On July 20th, 1554, John Knox published a controversial pamphlet in which he not only denounced the Catholic Church and England’s first Queen Regnant, Mary (I) Tudor. The pamphlet titled “A Faithful Admonition to the Professors of God’s Truth in England” accused the Queen of being an “incestuous bastard” and compared her actions (of restoring the Catholic Mass) to those of Queen Jezebel. For those who can’t remember, Jezebel was the queen of the biblical King, Ahab. The prophet Elijah denounced her pagan ways and warned the King not to let her invite her priests to their land, but the King was so enchanted with her that he refused. So after her “reign of terror” began against the good God-fearing people of Israel, Elijah began plotting against her. One day he found the answer to his prayers by throwing her out the window. When she fell, the dogs came forward to lick her blood off her corpse. It was a gruesome end to this pagan queen.
Clearly, John Knox was comparing himself to the prophet Elijah, and Mary to Jezebel. To many Protestants, the Catholics were pagans because they worshiped idols and people like Mary, had to be stopped. But there was also a misogynist element to it. Mary was the first woman to ever rule England –the only other woman who came this close was her ancestor, Lady Matilda. And because of this she was constantly under attack. When John Knox accused her of being another Jezebel, he said she was worse than the original pagan queen, because she (Jezebel) had “never erected half so many gallows in all of Israel, as mischievous as Mary has done in London alone.” And he went on to criticize her intended marriage with Philip of Spain (who coincidentally arrived on England that day), saying:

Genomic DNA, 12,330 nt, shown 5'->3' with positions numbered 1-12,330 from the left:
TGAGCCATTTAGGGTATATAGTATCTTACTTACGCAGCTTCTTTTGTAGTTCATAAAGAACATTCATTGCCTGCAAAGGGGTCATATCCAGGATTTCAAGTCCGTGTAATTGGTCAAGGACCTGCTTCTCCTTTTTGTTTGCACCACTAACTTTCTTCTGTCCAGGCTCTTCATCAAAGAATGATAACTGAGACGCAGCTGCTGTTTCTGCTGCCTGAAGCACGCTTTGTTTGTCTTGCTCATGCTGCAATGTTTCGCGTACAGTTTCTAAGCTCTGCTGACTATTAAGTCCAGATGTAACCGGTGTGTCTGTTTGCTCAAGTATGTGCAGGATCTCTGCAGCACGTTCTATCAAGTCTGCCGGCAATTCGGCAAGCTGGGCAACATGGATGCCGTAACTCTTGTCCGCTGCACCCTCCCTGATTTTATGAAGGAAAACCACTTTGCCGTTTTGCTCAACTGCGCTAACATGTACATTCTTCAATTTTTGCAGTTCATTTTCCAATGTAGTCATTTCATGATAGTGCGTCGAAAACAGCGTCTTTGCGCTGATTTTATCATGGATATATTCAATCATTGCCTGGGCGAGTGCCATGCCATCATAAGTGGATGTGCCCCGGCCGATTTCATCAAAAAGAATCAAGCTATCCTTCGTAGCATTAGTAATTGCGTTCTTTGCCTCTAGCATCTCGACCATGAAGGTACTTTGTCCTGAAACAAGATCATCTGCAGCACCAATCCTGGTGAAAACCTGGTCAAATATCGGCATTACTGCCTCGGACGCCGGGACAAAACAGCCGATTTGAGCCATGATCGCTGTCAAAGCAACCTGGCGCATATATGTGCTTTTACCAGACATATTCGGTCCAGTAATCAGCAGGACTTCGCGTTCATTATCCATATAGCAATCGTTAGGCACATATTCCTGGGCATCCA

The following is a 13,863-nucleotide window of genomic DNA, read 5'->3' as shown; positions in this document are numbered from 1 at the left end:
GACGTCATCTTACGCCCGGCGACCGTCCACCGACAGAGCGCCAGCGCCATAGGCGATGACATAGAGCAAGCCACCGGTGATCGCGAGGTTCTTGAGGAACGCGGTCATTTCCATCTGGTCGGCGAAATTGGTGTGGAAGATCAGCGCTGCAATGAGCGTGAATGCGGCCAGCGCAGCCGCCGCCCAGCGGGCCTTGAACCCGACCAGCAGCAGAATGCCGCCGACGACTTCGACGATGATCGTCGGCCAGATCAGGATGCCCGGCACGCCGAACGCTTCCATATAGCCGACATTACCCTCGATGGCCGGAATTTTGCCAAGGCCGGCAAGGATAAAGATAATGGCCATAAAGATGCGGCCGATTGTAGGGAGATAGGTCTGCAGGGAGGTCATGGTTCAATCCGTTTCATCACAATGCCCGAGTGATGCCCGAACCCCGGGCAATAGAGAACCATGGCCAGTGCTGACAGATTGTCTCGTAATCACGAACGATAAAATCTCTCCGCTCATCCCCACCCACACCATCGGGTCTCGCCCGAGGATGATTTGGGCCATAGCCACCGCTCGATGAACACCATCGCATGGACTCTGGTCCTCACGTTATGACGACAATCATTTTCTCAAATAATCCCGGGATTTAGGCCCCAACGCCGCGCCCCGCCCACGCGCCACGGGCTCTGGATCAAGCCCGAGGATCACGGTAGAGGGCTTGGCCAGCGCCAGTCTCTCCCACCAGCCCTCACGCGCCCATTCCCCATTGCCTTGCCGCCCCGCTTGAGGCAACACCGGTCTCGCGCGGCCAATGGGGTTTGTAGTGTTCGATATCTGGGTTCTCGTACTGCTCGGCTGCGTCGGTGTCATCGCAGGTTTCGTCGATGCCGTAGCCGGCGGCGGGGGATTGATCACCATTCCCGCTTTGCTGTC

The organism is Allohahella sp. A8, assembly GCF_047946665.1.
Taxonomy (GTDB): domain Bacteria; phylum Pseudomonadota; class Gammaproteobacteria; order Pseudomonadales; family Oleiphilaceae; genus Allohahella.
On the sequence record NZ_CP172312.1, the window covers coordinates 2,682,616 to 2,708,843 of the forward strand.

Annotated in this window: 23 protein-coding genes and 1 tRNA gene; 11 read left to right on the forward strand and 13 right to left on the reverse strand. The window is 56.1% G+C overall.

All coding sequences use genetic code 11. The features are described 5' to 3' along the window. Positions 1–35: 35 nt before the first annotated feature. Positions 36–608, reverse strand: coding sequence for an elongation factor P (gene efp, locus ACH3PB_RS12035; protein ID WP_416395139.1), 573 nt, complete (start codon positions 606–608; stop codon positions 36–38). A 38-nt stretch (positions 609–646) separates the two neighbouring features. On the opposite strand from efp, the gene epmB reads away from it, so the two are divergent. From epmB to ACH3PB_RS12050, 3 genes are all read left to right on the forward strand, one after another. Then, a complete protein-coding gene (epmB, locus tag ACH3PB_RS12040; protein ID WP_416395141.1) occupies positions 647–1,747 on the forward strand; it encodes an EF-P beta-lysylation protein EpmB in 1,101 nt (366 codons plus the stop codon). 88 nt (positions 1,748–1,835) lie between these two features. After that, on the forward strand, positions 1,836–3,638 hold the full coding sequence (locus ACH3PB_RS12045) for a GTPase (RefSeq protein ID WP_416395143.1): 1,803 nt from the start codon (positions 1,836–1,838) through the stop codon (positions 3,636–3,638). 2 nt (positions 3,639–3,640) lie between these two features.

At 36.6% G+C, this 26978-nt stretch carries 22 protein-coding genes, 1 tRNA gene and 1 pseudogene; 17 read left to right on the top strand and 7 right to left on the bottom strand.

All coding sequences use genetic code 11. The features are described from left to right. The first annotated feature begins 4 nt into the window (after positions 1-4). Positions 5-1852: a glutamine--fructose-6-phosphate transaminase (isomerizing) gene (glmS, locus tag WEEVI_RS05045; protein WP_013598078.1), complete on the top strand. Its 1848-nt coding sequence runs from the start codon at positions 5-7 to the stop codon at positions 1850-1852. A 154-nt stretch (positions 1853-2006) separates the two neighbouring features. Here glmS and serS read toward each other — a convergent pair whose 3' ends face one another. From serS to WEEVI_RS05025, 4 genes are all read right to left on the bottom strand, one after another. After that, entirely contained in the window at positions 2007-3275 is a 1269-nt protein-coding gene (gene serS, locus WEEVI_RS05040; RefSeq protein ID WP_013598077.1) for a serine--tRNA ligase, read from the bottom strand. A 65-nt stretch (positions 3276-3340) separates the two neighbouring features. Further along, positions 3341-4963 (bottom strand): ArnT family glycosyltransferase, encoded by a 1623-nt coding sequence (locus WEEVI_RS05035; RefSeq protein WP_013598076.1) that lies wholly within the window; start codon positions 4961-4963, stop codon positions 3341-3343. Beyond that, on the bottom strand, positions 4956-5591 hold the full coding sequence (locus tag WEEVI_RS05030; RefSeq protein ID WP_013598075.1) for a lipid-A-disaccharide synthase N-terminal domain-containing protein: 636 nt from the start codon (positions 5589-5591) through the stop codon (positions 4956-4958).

“Oh England! If you obstinately will return into Egypt: That is, if you contract marriage, confederacy or league, with such princess as maintain and advance idolatry … if for the pleasure and friendship of such princes, you return to your old abominations, before used under the Popery, then assuredly, Oh England! You shall be plagued and brought to desolation by means of those whose favors you seek, and by whom you are procured to fall from Christ and to serve the Antichrist.”
Knox’s use of the bible was enough to scare any follower and turn them against their new Queen and her intended marriage with the Prince of Asturias and King of Naples. But as her father. Mary was determined to get her own way.
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- On this day in Tudor History by Claire Ridgway
- The Myth of Bloody Mary by Linda Porter
- Mary Tudor byy Anna Whitelock